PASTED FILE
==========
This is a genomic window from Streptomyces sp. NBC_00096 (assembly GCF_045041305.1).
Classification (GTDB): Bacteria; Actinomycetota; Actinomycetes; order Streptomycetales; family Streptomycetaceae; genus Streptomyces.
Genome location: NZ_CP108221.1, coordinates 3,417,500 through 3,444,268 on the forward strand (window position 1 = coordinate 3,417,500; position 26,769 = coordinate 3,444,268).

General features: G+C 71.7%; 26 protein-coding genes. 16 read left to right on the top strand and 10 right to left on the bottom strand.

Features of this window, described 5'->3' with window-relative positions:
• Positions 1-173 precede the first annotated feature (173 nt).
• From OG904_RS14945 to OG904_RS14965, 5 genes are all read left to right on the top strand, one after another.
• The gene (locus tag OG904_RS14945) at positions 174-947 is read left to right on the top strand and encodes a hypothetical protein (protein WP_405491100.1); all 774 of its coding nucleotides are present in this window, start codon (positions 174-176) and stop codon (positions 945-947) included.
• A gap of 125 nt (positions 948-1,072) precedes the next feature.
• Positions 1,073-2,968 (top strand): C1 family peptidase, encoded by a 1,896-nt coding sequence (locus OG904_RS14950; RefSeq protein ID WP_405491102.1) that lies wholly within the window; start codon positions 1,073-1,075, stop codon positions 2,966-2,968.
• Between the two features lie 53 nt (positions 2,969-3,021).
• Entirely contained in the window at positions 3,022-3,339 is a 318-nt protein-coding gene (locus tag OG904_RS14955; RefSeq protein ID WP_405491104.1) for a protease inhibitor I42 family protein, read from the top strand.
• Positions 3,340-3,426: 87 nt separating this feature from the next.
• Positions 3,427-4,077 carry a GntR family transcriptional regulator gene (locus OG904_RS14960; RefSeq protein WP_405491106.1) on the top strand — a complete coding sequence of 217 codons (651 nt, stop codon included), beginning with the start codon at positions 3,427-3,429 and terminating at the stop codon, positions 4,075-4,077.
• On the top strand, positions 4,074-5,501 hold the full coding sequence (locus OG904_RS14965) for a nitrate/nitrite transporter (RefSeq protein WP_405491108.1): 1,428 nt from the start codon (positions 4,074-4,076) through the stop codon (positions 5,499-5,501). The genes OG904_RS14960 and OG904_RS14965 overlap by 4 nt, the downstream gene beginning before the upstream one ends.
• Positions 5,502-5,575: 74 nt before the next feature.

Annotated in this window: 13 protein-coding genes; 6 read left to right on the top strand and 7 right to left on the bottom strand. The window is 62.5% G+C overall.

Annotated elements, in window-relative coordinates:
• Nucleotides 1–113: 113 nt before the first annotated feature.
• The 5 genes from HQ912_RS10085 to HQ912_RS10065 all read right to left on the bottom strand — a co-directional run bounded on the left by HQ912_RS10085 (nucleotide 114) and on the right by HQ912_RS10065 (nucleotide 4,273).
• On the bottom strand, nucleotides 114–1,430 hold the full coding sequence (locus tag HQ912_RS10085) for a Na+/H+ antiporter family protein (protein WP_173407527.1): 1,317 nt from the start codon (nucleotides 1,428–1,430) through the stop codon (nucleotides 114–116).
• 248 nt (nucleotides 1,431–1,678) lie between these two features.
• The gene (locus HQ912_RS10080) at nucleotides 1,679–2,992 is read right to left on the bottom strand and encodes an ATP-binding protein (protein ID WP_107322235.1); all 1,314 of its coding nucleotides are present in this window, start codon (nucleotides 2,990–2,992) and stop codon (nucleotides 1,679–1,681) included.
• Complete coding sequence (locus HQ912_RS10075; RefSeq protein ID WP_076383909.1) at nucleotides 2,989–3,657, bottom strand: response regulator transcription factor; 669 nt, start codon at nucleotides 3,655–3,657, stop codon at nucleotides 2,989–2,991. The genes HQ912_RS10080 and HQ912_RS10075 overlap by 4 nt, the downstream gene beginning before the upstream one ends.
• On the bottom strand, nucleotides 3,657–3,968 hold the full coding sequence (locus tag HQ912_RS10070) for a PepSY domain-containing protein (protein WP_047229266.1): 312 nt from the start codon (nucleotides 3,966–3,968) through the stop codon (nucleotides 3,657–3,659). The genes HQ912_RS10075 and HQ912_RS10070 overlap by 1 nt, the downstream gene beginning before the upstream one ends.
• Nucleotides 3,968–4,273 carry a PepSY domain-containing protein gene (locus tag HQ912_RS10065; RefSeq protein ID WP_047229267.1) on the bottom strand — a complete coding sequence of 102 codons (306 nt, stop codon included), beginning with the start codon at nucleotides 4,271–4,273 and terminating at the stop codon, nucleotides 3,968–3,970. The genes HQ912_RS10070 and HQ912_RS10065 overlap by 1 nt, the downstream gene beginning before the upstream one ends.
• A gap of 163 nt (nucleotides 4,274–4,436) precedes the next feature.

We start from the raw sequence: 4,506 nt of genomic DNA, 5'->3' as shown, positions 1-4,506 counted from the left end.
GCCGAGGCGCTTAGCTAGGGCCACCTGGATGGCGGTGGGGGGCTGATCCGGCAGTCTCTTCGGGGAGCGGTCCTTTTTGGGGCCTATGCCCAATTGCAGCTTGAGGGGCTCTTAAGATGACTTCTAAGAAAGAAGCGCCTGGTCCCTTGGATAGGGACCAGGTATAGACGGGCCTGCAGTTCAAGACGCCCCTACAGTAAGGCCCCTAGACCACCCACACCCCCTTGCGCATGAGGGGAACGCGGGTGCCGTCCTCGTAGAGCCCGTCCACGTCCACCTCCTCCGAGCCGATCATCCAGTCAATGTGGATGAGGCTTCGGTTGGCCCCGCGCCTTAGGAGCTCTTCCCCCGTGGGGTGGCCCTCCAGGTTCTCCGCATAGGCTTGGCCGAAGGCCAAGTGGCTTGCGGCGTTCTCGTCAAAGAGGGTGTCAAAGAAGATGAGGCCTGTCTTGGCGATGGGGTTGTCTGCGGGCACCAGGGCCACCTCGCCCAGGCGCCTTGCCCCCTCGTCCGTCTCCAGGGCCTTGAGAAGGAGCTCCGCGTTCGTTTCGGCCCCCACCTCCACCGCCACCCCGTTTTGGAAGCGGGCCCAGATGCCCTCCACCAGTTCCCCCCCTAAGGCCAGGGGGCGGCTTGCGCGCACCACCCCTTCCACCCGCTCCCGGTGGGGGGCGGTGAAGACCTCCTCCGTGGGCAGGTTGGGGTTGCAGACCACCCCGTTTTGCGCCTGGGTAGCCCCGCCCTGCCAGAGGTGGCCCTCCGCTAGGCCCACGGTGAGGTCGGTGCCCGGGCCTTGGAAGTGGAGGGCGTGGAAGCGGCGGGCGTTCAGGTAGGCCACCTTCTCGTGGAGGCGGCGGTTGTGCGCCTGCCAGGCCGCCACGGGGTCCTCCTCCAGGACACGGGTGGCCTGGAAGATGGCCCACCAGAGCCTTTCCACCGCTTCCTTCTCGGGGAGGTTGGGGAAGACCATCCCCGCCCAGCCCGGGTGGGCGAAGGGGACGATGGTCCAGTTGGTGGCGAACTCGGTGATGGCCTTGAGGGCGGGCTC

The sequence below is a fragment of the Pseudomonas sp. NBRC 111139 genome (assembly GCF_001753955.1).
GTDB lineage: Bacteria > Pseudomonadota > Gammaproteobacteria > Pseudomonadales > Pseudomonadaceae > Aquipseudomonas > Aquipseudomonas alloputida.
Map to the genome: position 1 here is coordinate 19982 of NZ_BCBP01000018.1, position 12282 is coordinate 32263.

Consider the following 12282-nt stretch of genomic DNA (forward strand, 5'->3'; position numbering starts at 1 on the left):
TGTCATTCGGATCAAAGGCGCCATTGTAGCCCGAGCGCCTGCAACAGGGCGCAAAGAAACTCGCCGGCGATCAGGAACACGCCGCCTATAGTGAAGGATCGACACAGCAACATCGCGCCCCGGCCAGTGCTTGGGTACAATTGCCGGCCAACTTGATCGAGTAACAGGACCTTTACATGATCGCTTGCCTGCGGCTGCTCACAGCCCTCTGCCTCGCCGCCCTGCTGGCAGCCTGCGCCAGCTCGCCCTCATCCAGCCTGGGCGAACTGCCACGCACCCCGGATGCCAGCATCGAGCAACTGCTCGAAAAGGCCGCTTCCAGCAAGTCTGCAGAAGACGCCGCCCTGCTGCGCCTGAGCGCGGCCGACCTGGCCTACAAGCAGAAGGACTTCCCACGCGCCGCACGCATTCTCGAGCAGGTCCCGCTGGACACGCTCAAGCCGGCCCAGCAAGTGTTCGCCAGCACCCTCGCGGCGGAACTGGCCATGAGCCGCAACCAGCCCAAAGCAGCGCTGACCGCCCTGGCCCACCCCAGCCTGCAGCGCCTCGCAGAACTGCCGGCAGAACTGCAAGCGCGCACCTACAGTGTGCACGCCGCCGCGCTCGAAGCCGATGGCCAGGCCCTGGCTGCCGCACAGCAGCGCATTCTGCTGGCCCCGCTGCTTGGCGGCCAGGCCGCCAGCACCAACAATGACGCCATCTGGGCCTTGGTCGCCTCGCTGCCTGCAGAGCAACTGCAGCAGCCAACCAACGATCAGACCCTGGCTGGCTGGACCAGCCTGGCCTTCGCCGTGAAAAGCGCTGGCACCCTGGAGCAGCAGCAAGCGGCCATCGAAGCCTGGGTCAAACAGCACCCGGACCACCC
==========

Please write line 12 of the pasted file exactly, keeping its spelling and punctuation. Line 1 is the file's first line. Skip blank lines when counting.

• Entirely contained in the window at positions 3,022-3,339 is a 318-nt protein-coding gene (locus tag OG904_RS14955; RefSeq protein ID WP_405491104.1) for a protease inhibitor I42 family protein, read from the top strand.